Stage 6 Sample CEC Field trip Careel Bay - an Ecosystem at Risk
- Explain how biophysical interactions have produced this ecosystem.
- Use a range of resources and field techniques to investigate the spatial patterns and biophysical interactions of an intertidal wetland.
- Observe and identify a range of both positive and negative human impacts.
- Evaluate current management strategies to see if they are ecologically sustainable.
Field trip Planning
Read Careel Bay Ecosystem Summary, as provided
Arrive after lunch if continuing from Dune Field Study in the morning or earlier. There are no toilet or shop facilities in Careel Bay so recommend a stop before arriving for this session. Possibly stop at Avalon Beach SLSC, which you pass through just before Careel Bay.
Refer to the provided field map for starting location for saltmarsh study area. Draw the saltmarsh profile and compare this area on aerial photos. Identify its spatial patterns and dimensions. State why this threatened area has diminished over time. Measure and record a number of physical parameters to explain how the biosphere has interacted to produce two different vegetation communities within this intertidal ecosystem.
Identify the nature and extent of human induced stress around the mangroves. Describe the effect of stormwater including sedimentation, pollutants, bank scouring, litter, increased nutrients and weed infestation. Evaluate consequences of past and present land use, ie; leachate from tip and dog exercise area. Walk along the new boardwalk to identify and investigate the resilience of the two mangrove species. Explore the mangroves to discover the rich biodiversity and the interdependence of organisms within the mangrove foodweb.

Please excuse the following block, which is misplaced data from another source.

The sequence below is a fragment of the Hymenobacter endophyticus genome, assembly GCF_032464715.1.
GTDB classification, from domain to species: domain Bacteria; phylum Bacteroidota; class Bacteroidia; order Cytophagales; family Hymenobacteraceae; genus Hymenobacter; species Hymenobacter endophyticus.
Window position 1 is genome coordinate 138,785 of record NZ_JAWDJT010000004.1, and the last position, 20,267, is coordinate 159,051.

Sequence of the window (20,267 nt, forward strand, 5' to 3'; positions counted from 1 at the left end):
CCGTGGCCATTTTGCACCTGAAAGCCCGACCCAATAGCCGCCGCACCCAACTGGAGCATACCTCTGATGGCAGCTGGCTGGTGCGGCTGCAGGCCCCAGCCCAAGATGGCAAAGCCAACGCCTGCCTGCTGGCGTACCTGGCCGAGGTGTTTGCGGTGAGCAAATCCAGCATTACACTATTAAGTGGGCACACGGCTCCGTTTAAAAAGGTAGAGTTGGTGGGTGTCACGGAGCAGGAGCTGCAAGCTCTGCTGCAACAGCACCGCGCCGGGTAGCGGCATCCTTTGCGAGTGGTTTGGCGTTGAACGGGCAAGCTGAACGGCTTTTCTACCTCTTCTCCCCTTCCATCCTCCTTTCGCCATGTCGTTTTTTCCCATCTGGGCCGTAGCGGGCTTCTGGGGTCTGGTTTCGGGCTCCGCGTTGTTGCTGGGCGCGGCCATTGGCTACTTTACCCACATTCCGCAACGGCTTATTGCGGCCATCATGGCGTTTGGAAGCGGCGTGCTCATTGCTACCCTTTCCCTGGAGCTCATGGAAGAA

Conclude on why Careel Bay is an ecosystem at risk.
Please note: This is a sample program for Year 12 students who wish to study dune and wetland ecosystems. These programs may be studied individually as one four hour program, or as a 5-6 hour field trip for both. The Careel Bay field trip should be organised to coincide with a low tide. Schools with small groups may combine with other schools to make up minimum numbers. Detailed master student worksheets are prepared and sent to you before your field trip.